European agricultural landscapes have been shaped by humans to produce marketable private goods such as food, feed, fiber and timber. Land-use intensification to increase provisioning services in such productive landscapes alters the capacity of ecosystems to supply other services (often public goods and services) that are also vital for human wellbeing. However, the interactions, synergies and trade-offs among ecosystem services are poorly understood. We assessed the spatial distribution of the services carbon storage, sediment regulation, water yield, crop production, timber supply, and outdoor recreation in the counties Wetterau and Vogelsberg (Hesse, Germany). These counties represent a gradient from intensive arable land use to more extensive mixed land use systems with domination of grassland and forests. Spatially explicit models were used to map the location and quantity of service supply. We addressed the following questions: (1) Where are areas of high and low supply of individual and multiple ecosystem services? (2) Where do the strongest trade-offs and synergies between different services occur? Our results show a pronounced spatial aggregation of different ecosystem services, with locations where at least four services are being supplied at high levels occupying only 5% of the landscape. Indicators for water provision, timber supply, carbon storage, erosion control, and outdoor recreation are positively related to each other, but this relationship is influenced by the trade-offs associated with the ecosystem service food production. Optimization of ecosystem services at the landscape scale has to take these patterns into account. Full article
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Open AccessArticle
Fluid Waters and Rigid Livelihoods in the Okavango Delta of Botswana
Land 2016, 5(2), 16; https://doi.org/10.3390/land5020016 - 11 Jun 2016
Cited by 8 | Viewed by 2133
Abstract
Current and future impacts of climate change include increasing variability in a number of biophysical processes, such as temperature, precipitation, and flooding. The Intergovernmental Panel on Climate Change (IPCC) has suggested that Southern Africa is particularly vulnerable to the anticipated impacts from global [...] Read more.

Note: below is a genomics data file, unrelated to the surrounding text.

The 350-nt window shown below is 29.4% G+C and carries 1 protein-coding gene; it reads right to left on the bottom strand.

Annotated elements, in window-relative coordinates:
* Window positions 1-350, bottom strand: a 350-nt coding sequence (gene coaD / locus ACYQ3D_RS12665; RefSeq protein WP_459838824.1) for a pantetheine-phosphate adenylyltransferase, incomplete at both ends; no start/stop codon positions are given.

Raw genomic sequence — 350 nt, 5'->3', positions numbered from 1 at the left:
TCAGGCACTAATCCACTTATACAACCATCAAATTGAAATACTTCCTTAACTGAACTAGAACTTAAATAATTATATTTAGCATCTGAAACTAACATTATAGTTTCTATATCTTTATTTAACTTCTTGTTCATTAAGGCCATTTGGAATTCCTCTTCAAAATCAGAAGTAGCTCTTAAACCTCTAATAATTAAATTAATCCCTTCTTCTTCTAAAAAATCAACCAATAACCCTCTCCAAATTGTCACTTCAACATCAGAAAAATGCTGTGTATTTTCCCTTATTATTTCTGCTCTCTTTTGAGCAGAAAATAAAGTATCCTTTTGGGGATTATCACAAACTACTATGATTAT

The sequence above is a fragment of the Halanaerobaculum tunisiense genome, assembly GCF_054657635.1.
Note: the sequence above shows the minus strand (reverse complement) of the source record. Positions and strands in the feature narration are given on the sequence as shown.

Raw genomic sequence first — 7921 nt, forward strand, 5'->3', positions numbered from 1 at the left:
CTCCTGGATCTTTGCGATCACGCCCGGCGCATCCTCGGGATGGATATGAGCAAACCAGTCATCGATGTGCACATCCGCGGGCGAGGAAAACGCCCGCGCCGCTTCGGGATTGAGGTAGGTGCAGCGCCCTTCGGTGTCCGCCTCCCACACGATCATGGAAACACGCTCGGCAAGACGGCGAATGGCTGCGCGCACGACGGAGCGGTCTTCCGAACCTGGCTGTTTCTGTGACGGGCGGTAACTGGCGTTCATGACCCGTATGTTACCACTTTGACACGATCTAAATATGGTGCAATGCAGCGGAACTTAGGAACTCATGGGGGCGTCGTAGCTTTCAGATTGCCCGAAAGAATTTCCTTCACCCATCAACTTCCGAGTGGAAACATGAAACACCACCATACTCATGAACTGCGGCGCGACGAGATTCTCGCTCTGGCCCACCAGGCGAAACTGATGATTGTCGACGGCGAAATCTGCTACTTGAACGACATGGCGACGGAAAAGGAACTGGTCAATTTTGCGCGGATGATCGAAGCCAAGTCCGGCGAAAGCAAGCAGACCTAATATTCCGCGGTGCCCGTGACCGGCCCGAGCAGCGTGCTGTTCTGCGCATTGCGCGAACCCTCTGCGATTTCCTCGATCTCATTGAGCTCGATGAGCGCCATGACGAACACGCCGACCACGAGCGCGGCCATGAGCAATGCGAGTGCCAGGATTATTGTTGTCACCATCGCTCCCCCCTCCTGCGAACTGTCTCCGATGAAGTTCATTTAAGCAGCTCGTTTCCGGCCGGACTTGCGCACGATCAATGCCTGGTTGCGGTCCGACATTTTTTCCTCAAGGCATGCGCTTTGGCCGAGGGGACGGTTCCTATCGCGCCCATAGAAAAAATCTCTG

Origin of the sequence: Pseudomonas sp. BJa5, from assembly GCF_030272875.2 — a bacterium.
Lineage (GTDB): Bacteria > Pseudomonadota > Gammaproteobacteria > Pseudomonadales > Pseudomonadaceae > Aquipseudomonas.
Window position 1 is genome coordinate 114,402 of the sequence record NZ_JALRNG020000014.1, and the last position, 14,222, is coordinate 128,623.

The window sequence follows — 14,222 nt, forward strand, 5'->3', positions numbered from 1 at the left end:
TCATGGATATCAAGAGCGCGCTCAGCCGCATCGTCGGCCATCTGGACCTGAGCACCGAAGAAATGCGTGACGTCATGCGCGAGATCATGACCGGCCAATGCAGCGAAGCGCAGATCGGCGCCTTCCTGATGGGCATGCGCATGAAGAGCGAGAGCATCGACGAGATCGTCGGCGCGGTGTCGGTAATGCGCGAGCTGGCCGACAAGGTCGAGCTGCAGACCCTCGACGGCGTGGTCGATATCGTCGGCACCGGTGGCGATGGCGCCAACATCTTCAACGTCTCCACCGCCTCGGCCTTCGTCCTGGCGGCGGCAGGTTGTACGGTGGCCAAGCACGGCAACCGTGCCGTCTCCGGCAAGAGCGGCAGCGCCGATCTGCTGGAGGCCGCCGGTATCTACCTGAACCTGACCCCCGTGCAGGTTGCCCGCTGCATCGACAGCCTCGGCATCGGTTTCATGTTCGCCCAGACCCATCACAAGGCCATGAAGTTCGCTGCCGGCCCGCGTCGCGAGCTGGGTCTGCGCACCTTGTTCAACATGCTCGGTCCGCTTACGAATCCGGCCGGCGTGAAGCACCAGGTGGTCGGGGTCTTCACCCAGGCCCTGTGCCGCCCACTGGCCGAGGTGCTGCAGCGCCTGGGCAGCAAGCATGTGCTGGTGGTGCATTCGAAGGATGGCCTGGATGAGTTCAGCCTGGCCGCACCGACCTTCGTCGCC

Current and future impacts of climate change include increasing variability in a number of biophysical processes, such as temperature, precipitation, and flooding. The Intergovernmental Panel on Climate Change (IPCC) has suggested that Southern Africa is particularly vulnerable to the anticipated impacts from global climate change and that social and ecological systems in the region will be disrupted and likely transformed in future decades. This article engages with current research within geography and cognate disciplines on the possibilities for responsive livelihoods within socio-ecological systems experiencing biophysical change. The paper draws from an ongoing research project that is evaluating perceptions of environmental change, specifically of precipitation and flooding dynamics, in order to understand social responses. We report on the findings from qualitative interviewing conducted in 2010 and 2011 in the communities of Etsha 1, Etsha 6, and Etsha 13 within the Okavango Delta of Botswana. While flooding and precipitation patterns have been dynamic and spatially differentiated, some livelihood systems have proven rigid in their capacity to enable adaptive responses. We assert this demonstrates the need for detailed research on livelihood dynamics to support adjustments to biophysical variability within socio-ecological systems experiencing change. Full article
(This article belongs to the Special Issue Changing Land Use, Changing Livelihoods) Printed Edition available
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Open AccessArticle